Well it didn’t take long for me to realize that there would be no McDonald’s materializing out of thin air and suddenly appearing before me just down the street. But then I remembered that my brother Jack has worked in Indy all of his adult life and, being the original junkfood junkie, if anyone on God’s green Earth knows where a McDonald’s is in this town, it’s him.

So I called his number on my cell phone and explained my situation. As luck would have it, he and his wife Marnie were driving through town on their way to an evening function even as we spoke. He confirmed my suspicion that there were indeed no fast food locations near to where I was, but he was near one now, and would be happy to pick up my order and deliver it to me. Now I ask you, how’s THAT for brotherly love? I was ecstatic. Jack asked me about the day’s experiences and as I began to recount the details he stopped me short and asked me to give the details to Marnie, so that he wouldn’t have to interrupt me when he got to McDonald’s.

Apparently they were still a ways from downtown because I stood outside the hotel talking to Marnie about everything concerning Alex’s situation and Dr. Farlow’s affirmative Alzheimer’s diagnosis, to the possible implications for his children. We talked for a good twenty-five minutes. At about half-way into the conversation I could hear them going through the McDonald’s drive-thru line and placing our order. And in what seemed like only a few minutes later Marnie was telling me she’d spotted me in front of the hotel.

Through open mini-van windows we exchanged hugs. Jack handed me a tray of piping hot Mickey Dee’s. The faces of my eldest brother and his wife, along with that familiar aroma of those golden fries were warm comforts in that somewhat hostile foreign environment. As we had earlier decided in a phone conversation Sunday nght, we confirmed that tomorrow morning Jack would pick us up from the hotel. The three of us would go out for breakfast before he drove us back to the airport and our trip back home.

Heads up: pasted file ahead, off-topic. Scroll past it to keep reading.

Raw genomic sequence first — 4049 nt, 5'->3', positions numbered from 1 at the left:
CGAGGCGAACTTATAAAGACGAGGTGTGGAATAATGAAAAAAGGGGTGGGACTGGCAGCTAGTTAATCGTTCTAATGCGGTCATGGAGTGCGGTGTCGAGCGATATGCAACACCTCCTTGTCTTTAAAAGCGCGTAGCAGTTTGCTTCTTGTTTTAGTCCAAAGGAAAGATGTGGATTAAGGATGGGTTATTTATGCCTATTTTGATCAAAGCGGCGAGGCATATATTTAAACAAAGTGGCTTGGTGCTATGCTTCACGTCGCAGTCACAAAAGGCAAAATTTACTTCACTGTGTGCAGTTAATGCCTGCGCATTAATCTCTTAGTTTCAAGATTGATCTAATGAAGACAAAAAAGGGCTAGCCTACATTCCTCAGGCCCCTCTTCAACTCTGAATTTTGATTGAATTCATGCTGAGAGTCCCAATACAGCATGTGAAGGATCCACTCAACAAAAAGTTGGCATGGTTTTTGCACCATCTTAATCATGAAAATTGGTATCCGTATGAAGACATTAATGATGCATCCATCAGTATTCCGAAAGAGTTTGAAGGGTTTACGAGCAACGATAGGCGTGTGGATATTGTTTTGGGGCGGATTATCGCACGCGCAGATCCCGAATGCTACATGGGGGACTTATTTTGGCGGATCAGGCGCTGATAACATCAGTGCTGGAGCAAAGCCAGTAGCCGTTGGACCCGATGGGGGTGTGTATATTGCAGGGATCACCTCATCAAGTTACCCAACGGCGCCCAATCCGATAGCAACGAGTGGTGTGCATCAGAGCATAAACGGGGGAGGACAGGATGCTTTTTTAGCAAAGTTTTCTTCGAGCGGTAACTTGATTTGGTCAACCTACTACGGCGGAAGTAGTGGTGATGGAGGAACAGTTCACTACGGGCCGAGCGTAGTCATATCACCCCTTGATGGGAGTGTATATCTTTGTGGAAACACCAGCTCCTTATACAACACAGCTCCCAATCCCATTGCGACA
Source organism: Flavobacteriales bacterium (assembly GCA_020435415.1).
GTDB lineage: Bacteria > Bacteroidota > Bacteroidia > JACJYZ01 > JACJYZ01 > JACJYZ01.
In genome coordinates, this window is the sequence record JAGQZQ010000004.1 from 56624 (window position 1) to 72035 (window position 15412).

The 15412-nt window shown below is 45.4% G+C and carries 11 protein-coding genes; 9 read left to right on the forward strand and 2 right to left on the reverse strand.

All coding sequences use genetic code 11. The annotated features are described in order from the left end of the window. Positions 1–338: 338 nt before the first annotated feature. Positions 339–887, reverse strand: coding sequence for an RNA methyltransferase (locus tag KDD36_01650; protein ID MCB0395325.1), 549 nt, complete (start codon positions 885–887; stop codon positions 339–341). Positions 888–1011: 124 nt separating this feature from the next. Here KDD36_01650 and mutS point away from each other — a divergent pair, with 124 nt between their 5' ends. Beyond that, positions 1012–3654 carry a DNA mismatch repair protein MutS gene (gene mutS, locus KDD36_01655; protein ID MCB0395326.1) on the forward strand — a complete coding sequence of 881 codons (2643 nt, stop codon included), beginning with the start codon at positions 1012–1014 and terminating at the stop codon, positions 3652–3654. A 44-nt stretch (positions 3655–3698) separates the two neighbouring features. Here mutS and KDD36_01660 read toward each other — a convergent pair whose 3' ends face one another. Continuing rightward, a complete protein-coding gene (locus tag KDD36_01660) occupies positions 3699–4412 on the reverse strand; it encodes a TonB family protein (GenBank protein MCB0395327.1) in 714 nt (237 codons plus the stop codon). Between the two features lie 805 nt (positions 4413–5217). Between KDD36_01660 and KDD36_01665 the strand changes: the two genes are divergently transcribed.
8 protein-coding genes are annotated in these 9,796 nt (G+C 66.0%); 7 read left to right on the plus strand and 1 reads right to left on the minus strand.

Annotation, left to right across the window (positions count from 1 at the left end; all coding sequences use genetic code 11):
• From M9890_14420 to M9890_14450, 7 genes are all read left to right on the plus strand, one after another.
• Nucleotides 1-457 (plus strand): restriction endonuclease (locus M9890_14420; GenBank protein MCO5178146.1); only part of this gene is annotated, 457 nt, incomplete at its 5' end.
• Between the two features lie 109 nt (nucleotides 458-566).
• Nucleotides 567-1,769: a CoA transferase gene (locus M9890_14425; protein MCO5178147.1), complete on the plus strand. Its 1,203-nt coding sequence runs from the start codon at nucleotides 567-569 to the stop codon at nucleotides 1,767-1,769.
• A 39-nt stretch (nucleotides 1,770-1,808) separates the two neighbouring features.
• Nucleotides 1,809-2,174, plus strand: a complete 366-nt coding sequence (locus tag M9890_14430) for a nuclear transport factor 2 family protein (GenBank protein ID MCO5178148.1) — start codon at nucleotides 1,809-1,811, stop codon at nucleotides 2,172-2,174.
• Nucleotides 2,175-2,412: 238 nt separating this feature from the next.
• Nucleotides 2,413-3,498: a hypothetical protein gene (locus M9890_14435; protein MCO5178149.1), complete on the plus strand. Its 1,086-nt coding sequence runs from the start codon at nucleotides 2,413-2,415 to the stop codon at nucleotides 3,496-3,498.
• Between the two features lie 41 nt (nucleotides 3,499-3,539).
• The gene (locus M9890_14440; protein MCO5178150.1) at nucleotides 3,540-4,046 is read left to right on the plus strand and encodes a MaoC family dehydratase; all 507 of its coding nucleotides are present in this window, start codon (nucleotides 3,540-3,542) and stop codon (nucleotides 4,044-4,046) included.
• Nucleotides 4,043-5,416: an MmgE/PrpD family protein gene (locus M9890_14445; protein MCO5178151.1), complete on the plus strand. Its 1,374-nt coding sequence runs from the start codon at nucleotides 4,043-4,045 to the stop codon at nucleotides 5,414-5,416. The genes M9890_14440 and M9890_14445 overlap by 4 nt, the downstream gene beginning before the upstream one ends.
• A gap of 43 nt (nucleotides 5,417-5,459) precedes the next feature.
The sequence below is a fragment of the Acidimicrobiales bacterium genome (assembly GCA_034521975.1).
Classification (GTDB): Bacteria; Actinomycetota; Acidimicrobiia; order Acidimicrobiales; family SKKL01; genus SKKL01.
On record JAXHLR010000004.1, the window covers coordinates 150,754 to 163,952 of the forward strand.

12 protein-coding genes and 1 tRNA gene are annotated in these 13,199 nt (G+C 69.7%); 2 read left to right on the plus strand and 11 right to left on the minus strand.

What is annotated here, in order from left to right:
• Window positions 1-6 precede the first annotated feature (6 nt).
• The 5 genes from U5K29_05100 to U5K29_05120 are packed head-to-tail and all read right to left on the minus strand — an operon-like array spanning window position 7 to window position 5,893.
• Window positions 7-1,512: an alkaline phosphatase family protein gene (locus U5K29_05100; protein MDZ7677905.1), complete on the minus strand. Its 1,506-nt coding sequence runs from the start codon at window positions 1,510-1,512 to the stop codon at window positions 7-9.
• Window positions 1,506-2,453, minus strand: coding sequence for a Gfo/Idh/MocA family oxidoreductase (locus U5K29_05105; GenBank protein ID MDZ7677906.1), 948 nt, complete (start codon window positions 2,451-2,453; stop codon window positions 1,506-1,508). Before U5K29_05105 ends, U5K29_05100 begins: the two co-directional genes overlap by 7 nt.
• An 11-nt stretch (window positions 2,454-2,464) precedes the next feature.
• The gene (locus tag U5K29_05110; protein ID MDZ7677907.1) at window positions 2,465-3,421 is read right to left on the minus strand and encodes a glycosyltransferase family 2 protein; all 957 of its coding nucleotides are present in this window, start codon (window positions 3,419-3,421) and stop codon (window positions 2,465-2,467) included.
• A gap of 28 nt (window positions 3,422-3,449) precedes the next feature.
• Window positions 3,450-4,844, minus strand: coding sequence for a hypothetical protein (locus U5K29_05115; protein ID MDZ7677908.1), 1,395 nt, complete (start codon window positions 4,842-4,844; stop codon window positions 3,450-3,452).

I handed Jack a ten spot and he tried to convince me he couldn’t take it. I insisted, but he insisted back. I relented but announced, “Okay then, but breakfast tomorrow is on me. No ifs ands or buts.” He reluctantly agreed and after a final thank you and goodbye to Marnie, they drove off.

Buoyed by the experience of spending a little time with Jack and Marnie, I passed the purple-and-yellow-clad Vikings partisans in the hotel lobby with a smile on my face and headed towards the elevator. A few inquired as to how much they owed me for “their” food and I just kept smiling — and walking. Unfortunately that smile would have a decidedly short life span.

Nightmare on West Michigan Street
As I slid the key card into the door slot, a thought flashed through my mind. “What if he’s not there?” As quickly as the thought was given birth, it was crushed beneath the heel of logic with “Shut UP you idiot! Of course he’s gonna be there.”

I turned the knob and announced that I had returned. The room was laid out in such a way that Alex’s was the near bed and was obscured on the right by the bathroom as you entered from the hall. I heard no reply and quickened the three or four strides it took to clear the wall and see around the corner into the main part of our room. His bed was empty. I quickly set the tray down on the dresser in the corner and sprinted for the bathroom. No surprise — he wasn’t there either.

I was now in full panic mode. “NO! NO! NO! NO! NO! NOT AGAIN!”

As I double-checked my pocket to make sure I still had the room key, I rushed back into the hallway, first quickly checking one end of our floor to the other, before heading for the elevator. My stomach was bouncing around like a handball inside my abdomen. I was cursing the day I was born. Not again! Why didn’t I take him with me? Why couldn’t he just stay put? Why was I gone for 45 freaking minutes? All these thoughts and more whipped around in my head "like a motorcycle in a motor-drome," as the L.A. Lakers’ immortal play-by-play announcer, Chick Hearn would so often say in describing a shot that spun around on the rim then went out.

As it had in Dallas, my life flashed before my eyes once again. Things such as our mutual childhood love of the aforementioned Lakers’ announcer and his many amusing signature sayings. I thought of all the time we spent together as kids and adults, building families of our own. Also as in Dallas, I obsessed on whether this would be the final, devastating thought I would relive about Alex for the rest of my life, but this time it was even more ominous. The potential for disaster at DFW was lessened by the fact that there were other people around — lots of them. There was security. There was an airport public-address system that could have called out to him if necessary. Now, here in downtown Indy if Alex wasn’t in the hotel, he was in real danger. In talking to Marnie earlier, I learned that one reason there were so few people out and about was that this was not a safe place to be after dark, that people are routinely mugged in this area. My anxiety, as one might guess, was nearly off the scale.